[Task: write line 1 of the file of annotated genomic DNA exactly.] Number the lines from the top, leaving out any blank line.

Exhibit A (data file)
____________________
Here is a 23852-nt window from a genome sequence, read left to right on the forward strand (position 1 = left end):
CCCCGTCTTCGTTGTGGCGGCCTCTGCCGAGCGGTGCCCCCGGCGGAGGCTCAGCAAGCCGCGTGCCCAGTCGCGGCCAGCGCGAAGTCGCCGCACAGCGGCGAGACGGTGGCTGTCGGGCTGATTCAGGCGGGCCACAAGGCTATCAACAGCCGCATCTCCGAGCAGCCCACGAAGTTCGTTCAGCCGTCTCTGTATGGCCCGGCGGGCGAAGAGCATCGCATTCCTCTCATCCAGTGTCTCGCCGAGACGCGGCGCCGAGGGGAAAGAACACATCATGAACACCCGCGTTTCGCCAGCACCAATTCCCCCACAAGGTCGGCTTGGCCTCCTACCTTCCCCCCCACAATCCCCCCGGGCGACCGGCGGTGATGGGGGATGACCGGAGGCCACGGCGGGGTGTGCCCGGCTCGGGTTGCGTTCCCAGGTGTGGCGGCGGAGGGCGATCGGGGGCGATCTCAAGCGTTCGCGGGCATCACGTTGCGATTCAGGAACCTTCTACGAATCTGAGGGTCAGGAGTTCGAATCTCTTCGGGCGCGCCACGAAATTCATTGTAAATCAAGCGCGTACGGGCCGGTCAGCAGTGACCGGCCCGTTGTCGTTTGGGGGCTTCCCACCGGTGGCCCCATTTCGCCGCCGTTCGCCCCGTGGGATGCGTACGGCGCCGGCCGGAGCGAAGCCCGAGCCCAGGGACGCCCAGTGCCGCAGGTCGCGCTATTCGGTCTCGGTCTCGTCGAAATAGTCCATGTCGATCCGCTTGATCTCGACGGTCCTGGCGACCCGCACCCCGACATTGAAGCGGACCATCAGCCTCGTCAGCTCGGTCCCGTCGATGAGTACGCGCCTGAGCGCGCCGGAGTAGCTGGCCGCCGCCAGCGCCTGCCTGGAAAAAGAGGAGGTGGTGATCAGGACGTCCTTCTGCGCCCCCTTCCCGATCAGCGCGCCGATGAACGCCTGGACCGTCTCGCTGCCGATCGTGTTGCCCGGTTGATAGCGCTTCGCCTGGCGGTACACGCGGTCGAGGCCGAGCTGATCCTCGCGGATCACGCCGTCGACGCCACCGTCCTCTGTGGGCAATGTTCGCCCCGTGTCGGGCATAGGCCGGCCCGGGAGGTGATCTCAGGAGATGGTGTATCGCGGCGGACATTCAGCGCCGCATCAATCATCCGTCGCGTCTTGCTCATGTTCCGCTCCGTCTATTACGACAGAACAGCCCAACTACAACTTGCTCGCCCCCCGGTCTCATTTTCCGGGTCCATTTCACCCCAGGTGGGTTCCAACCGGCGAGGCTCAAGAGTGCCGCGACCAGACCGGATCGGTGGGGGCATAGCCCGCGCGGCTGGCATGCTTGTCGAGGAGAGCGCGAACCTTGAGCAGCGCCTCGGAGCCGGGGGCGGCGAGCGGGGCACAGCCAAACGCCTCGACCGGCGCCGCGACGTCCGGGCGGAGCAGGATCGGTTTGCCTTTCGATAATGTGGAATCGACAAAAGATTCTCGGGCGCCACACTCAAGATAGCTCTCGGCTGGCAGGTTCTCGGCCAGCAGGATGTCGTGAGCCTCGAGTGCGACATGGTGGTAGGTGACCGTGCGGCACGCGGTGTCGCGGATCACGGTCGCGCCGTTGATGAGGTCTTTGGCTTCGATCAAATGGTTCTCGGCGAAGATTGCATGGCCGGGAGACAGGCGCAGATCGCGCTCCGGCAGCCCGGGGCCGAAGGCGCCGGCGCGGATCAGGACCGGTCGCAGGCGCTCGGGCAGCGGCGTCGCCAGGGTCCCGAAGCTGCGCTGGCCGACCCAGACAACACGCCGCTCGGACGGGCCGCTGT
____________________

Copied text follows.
Here is a 23852-nt window from a genome sequence, read left to right on the forward strand (position 1 = left end):